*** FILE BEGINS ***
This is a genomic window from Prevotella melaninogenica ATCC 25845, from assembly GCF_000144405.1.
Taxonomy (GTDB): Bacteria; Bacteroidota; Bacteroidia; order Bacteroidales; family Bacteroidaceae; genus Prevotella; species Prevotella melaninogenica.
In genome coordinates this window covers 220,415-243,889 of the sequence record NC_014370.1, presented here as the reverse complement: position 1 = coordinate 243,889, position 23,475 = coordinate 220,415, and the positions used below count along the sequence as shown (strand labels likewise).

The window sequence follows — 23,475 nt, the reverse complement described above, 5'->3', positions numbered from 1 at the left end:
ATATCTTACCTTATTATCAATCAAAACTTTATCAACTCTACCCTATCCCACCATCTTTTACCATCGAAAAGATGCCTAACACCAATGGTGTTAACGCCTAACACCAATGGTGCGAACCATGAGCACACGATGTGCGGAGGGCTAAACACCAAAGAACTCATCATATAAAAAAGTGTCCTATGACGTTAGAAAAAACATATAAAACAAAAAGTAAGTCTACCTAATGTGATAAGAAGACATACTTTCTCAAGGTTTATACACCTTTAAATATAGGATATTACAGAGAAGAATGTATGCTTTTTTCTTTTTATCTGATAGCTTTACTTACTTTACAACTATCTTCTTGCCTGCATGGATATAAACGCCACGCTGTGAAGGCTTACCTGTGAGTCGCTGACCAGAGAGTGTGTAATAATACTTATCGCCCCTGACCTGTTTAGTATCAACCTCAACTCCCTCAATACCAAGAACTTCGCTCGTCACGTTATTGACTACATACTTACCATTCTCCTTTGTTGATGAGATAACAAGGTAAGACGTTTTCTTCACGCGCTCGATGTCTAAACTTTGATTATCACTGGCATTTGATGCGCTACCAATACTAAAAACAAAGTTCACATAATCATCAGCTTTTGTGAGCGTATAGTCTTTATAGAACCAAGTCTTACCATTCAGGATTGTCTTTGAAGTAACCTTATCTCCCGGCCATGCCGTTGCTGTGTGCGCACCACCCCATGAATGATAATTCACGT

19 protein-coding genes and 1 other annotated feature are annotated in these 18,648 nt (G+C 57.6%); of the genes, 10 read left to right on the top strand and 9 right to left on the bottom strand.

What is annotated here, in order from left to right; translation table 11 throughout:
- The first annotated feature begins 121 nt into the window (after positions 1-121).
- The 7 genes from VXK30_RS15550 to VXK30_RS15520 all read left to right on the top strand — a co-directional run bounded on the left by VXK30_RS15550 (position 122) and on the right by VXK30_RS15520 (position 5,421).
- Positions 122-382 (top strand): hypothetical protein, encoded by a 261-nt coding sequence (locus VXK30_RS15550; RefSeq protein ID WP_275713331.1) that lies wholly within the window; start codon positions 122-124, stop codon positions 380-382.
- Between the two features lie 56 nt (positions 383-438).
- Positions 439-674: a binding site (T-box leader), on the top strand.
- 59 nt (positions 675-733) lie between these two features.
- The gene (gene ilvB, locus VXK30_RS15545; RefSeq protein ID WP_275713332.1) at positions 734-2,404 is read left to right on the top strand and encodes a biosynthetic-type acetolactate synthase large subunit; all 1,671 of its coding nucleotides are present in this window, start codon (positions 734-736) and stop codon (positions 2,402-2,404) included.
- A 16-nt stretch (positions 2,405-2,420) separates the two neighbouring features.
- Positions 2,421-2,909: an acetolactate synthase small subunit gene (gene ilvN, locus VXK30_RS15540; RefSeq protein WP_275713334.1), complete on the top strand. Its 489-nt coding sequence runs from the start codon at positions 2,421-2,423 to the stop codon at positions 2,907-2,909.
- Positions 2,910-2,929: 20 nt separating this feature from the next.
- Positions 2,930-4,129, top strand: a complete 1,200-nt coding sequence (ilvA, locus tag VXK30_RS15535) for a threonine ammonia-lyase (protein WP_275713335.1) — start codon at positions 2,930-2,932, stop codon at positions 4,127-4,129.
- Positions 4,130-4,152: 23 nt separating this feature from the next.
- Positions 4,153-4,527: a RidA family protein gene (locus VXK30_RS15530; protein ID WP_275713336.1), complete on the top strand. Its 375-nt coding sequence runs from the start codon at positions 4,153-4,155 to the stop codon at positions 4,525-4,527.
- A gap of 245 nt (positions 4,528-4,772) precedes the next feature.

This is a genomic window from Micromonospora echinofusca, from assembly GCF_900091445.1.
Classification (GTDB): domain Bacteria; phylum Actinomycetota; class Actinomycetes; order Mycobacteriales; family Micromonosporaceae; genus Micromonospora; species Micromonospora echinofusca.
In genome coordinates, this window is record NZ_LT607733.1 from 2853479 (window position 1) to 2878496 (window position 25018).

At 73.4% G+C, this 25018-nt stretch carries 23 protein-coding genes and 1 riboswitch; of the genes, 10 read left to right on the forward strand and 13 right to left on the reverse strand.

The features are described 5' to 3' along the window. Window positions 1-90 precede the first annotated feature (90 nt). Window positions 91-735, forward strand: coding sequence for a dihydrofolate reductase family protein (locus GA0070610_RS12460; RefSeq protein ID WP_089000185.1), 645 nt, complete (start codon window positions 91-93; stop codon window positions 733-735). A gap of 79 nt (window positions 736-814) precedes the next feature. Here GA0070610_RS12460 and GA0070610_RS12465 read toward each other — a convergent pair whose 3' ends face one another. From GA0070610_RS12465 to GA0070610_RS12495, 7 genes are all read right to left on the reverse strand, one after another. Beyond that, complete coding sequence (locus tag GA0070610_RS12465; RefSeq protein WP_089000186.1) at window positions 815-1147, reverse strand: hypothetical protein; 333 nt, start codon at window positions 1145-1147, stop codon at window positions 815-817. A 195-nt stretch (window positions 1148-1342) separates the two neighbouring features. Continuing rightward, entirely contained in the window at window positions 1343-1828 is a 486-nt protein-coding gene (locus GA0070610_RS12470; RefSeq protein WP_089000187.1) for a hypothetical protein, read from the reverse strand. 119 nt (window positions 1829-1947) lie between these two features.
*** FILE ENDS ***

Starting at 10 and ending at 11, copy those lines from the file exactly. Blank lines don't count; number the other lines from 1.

- Positions 122-382 (top strand): hypothetical protein, encoded by a 261-nt coding sequence (locus VXK30_RS15550; RefSeq protein ID WP_275713331.1) that lies wholly within the window; start codon positions 122-124, stop codon positions 380-382.
- Between the two features lie 56 nt (positions 383-438).